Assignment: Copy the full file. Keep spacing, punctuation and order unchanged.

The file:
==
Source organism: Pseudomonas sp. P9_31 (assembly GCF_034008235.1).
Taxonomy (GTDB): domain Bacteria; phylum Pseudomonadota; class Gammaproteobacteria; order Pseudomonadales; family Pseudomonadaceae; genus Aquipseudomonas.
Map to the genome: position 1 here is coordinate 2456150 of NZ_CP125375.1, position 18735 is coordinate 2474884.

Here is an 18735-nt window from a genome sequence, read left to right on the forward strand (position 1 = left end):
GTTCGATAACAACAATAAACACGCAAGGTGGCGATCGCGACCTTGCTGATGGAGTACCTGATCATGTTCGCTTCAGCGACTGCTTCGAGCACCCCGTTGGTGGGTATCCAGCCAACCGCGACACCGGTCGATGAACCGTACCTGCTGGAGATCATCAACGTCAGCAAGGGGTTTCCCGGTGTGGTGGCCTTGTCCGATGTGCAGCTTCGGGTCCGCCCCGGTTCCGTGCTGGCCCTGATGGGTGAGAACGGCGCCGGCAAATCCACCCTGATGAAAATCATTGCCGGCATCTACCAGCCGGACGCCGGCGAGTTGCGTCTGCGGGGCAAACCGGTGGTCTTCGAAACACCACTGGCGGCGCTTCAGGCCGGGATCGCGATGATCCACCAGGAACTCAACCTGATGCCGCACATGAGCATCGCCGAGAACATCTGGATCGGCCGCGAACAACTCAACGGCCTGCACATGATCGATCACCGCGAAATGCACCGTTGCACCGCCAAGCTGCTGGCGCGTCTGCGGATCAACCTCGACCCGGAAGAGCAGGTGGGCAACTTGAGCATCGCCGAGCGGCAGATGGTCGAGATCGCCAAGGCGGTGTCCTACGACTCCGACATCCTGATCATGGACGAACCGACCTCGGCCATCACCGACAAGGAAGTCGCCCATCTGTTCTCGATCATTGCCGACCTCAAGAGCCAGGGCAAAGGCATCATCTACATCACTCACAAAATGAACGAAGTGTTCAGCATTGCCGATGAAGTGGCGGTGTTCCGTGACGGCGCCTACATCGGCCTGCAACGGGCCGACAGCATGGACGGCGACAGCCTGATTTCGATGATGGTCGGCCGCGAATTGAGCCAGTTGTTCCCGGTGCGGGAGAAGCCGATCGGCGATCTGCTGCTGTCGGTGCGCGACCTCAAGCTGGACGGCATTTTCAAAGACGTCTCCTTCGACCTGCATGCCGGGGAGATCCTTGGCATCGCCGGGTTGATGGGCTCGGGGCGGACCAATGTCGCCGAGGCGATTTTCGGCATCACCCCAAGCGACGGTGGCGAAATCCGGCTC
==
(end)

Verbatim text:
Source organism: Pseudomonas sp. P9_31 (assembly GCF_034008235.1).
Taxonomy (GTDB): domain Bacteria; phylum Pseudomonadota; class Gammaproteobacteria; order Pseudomonadales; family Pseudomonadaceae; genus Aquipseudomonas.
Map to the genome: position 1 here is coordinate 2456150 of NZ_CP125375.1, position 18735 is coordinate 2474884.

Here is an 18735-nt window from a genome sequence, read left to right on the forward strand (position 1 = left end):
GTTCGATAACAACAATAAACACGCAAGGTGGCGATCGCGACCTTGCTGATGGAGTACCTGATCATGTTCGCTTCAGCGACTGCTTCGAGCACCCCGTTGGTGGGTATCCAGCCAACCGCGACACCGGTCGATGAACCGTACCTGCTGGAGATCATCAACGTCAGCAAGGGGTTTCCCGGTGTGGTGGCCTTGTCCGATGTGCAGCTTCGGGTCCGCCCCGGTTCCGTGCTGGCCCTGATGGGTGAGAACGGCGCCGGCAAATCCACCCTGATGAAAATCATTGCCGGCATCTACCAGCCGGACGCCGGCGAGTTGCGTCTGCGGGGCAAACCGGTGGTCTTCGAAACACCACTGGCGGCGCTTCAGGCCGGGATCGCGATGATCCACCAGGAACTCAACCTGATGCCGCACATGAGCATCGCCGAGAACATCTGGATCGGCCGCGAACAACTCAACGGCCTGCACATGATCGATCACCGCGAAATGCACCGTTGCACCGCCAAGCTGCTGGCGCGTCTGCGGATCAACCTCGACCCGGAAGAGCAGGTGGGCAACTTGAGCATCGCCGAGCGGCAGATGGTCGAGATCGCCAAGGCGGTGTCCTACGACTCCGACATCCTGATCATGGACGAACCGACCTCGGCCATCACCGACAAGGAAGTCGCCCATCTGTTCTCGATCATTGCCGACCTCAAGAGCCAGGGCAAAGGCATCATCTACATCACTCACAAAATGAACGAAGTGTTCAGCATTGCCGATGAAGTGGCGGTGTTCCGTGACGGCGCCTACATCGGCCTGCAACGGGCCGACAGCATGGACGGCGACAGCCTGATTTCGATGATGGTCGGCCGCGAATTGAGCCAGTTGTTCCCGGTGCGGGAGAAGCCGATCGGCGATCTGCTGCTGTCGGTGCGCGACCTCAAGCTGGACGGCATTTTCAAAGACGTCTCCTTCGACCTGCATGCCGGGGAGATCCTTGGCATCGCCGGGTTGATGGGCTCGGGGCGGACCAATGTCGCCGAGGCGATTTTCGGCATCACCCCAAGCGACGGTGGCGAAATCCGGCTC